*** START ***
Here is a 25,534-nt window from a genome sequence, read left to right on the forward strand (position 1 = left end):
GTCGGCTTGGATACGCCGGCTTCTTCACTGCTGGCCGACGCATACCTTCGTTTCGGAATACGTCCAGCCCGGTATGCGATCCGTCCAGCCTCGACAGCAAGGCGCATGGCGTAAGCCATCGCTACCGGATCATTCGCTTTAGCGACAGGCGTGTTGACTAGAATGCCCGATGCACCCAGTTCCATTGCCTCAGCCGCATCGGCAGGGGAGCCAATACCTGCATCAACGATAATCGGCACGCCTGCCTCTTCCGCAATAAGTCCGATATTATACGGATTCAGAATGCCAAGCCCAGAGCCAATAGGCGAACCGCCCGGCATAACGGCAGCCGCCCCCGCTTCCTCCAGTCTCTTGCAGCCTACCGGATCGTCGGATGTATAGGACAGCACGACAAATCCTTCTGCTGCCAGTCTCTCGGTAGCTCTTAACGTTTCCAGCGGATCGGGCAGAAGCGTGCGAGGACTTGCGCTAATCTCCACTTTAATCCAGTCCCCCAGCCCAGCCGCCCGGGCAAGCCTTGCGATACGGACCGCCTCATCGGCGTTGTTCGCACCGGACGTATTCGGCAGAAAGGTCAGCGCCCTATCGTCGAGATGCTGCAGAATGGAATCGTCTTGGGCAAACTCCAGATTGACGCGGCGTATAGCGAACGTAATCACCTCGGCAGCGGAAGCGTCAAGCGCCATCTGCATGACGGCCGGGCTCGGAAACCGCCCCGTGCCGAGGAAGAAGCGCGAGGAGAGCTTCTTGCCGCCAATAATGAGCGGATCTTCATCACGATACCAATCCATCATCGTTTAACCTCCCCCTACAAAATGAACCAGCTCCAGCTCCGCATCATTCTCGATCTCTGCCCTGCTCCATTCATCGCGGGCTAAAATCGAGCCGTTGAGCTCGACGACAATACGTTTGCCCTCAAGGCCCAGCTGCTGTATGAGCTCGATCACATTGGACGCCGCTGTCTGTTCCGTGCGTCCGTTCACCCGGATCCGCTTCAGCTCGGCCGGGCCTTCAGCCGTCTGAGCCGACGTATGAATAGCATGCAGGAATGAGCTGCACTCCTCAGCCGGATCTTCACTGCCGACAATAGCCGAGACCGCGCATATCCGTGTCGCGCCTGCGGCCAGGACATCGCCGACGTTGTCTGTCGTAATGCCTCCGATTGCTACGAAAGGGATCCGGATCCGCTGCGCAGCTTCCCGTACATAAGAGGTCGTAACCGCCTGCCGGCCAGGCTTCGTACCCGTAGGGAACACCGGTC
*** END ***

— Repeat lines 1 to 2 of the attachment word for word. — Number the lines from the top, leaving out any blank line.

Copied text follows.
Here is a 25,534-nt window from a genome sequence, read left to right on the forward strand (position 1 = left end):
GTCGGCTTGGATACGCCGGCTTCTTCACTGCTGGCCGACGCATACCTTCGTTTCGGAATACGTCCAGCCCGGTATGCGATCCGTCCAGCCTCGACAGCAAGGCGCATGGCGTAAGCCATCGCTACCGGATCATTCGCTTTAGCGACAGGCGTGTTGACTAGAATGCCCGATGCACCCAGTTCCATTGCCTCAGCCGCATCGGCAGGGGAGCCAATACCTGCATCAACGATAATCGGCACGCCTGCCTCTTCCGCAATAAGTCCGATATTATACGGATTCAGAATGCCAAGCCCAGAGCCAATAGGCGAACCGCCCGGCATAACGGCAGCCGCCCCCGCTTCCTCCAGTCTCTTGCAGCCTACCGGATCGTCGGATGTATAGGACAGCACGACAAATCCTTCTGCTGCCAGTCTCTCGGTAGCTCTTAACGTTTCCAGCGGATCGGGCAGAAGCGTGCGAGGACTTGCGCTAATCTCCACTTTAATCCAGTCCCCCAGCCCAGCCGCCCGGGCAAGCCTTGCGATACGGACCGCCTCATCGGCGTTGTTCGCACCGGACGTATTCGGCAGAAAGGTCAGCGCCCTATCGTCGAGATGCTGCAGAATGGAATCGTCTTGGGCAAACTCCAGATTGACGCGGCGTATAGCGAACGTAATCACCTCGGCAGCGGAAGCGTCAAGCGCCATCTGCATGACGGCCGGGCTCGGAAACCGCCCCGTGCCGAGGAAGAAGCGCGAGGAGAGCTTCTTGCCGCCAATAATGAGCGGATCTTCATCACGATACCAATCCATCATCGTTTAACCTCCCCCTACAAAATGAACCAGCTCCAGCTCCGCATCATTCTCGATCTCTGCCCTGCTCCATTCATCGCGGGCTAAAATCGAGCCGTTGAGCTCGACGACAATACGTTTGCCCTCAAGGCCCAGCTGCTGTATGAGCTCGATCACATTGGACGCCGCTGTCTGTTCCGTGCGTCCGTTCACCCGGATCCGCTTCAGCTCGGCCGGGCCTTCAGCCGTCTGAGCCGACGTATGAATAGCATGCAGGAATGAGCTGCACTCCTCAGCCGGATCTTCACTGCCGACAATAGCCGAGACCGCGCATATCCGTGTCGCGCCTGCGGCCAGGACATCGCCGACGTTGTCTGTCGTAATGCCTCCGATTGCTACGAAAGGGATCCGGATCCGCTGCGCAGCTTCCCGTACATAAGAGGTCGTAACCGCCTGCCGGCCAGGCTTCGTACCCGTAGGGAACACCGGTC